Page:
Frequently Asked Questions

Part 2: Frequently Asked Questions about the WCC & the Odyssean Tradition

2.1. What is the Wiccan Church of Canada?

The Wiccan Church of Canada is Canada's oldest and largest public Wiccan organization, and has been offering public circles and classes for 25 years now. Traditionally, Wicca is usually practical in small close- knit groups called covens, but increasingly, as it has become more popular, a need has developed for public spaces in which Wiccans can gather together to worship with a community.

As an organization, the WCC's goal is threefold:

  • First, to assist practising Wiccans in achieving a spiritual balance that brings them into true harmony with the Gods
  • Second, to bring to the non-Wiccan population an understanding that we are a positive, reputable and life-affirming religious and lifestyle alternative.
  • Third, to achieve for Wiccans the same rights and freedoms enjoyed by other more mainstream religions.

2.2. How old is it? How did it start?

The Wiccan Church of Canada was formed in 1979, when Richard and Tamarra James decided to start offering public circles upstairs from the small occult shop they had recently opened on Queen Street West in Toronto. The church received its corporate charter as a non-profit religious organization the same year, and has gradually expanded over the years. The Toronto temple, which originally fit into the tiny temple in the front room of Richard and Tamarra's apartment above the store, now often draws 75 to 100 people for public rituals, and we have temples in two other cities as well, plus public classes and many other resources.

2.3. What tradition of Wicca is it based in?

When the WCC first started, no specific name was given to its style of practice. Its founders had been trained and initiated in a variety of traditions, but had developed their own style of ritual that drew to some extent from all of them, and also included a number of innovations of their own.

Eventually, enough people kept asking "So what tradition is this?" that Richard and Tamarra felt it necessary to give it a name before people started calling it something dreadful like "Jamesian". The name "Odyssean" was chosen, in reference to the Greek myth of the Odyssey, in recognition of the fact that each individual has his or her own spiritual odyssey or journey to complete, which is never the same for any two people.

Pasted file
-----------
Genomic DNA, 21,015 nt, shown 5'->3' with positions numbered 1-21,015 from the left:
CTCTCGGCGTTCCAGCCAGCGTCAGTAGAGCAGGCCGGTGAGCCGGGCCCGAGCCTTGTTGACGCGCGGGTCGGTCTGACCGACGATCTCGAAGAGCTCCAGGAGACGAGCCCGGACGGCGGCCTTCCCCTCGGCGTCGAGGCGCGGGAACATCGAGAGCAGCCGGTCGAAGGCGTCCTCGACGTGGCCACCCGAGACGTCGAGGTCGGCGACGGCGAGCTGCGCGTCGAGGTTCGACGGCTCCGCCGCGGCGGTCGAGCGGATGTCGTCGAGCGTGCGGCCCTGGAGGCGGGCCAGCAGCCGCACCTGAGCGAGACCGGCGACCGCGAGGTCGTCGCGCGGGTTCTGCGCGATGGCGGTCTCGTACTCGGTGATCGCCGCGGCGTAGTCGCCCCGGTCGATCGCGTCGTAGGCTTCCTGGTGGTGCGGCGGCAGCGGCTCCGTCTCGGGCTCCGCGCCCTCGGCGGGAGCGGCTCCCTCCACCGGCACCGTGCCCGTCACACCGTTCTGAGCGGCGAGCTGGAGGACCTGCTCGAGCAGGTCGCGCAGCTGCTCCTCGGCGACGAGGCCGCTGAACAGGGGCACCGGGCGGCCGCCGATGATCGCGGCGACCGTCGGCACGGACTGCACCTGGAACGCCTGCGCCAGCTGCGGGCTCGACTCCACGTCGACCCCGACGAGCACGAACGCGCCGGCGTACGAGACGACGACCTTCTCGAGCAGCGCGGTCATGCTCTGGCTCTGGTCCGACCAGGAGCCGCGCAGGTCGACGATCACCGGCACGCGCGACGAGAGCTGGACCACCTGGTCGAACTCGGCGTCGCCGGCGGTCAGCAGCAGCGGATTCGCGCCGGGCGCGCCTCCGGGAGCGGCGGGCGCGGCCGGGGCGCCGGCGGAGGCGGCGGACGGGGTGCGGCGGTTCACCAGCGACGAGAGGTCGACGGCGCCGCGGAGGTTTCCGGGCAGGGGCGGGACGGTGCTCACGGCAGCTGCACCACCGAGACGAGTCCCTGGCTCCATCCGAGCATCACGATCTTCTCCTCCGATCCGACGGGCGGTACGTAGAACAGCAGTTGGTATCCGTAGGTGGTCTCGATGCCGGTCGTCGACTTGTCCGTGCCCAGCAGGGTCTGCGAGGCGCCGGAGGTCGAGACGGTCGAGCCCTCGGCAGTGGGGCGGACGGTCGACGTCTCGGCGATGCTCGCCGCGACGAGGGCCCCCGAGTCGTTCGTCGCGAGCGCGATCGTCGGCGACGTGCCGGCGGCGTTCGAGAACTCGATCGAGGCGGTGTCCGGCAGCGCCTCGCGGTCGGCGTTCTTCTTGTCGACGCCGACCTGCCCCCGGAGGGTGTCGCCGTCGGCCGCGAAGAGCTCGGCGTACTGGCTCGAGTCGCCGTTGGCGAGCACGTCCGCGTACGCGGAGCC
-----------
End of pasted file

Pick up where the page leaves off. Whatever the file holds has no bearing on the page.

Many of the practices that came to characterize the Odyssean tradition were originally developed when Richard and Tamarra were working in a coven in New York City with the people who were later to found the Blue Star tradition. The two styles have much in common, and are sometimes referred to as sister traditions.

2.4. Do you have temples all through Canada? Is there one in my city?

Currently, we only have temples in the province of Ontario — to be precise, Toronto and Hamilton. In the future, though, we may expand into other provinces if the opportunity arises and there is sufficient interest.

2.5 Are you planning more temples in other cities?

We would certainly like to have temples in more cities than we do at present, but it’s not as easy as simply deciding that there ought to be one in a given location.

Temples in other cities generally start when one or more of our priesthood happen to move there, which usually happens for personal (work/school/family) reasons rather than specifically in order to start a temple. Because we, like most Wiccan organizations, do not have full-time paid clergy, our priests and priestesses don’t really have the luxury of being able to plan their lives entirely around their involvement in the church, and we can’t simply start telling them where to move because we think it would be nice to have a new temple somewhere. All of us must balance our spiritual life with the demands of our mundane life, and that means that moves to other cities generally only happen when there are mundane as well as spiritual reasons.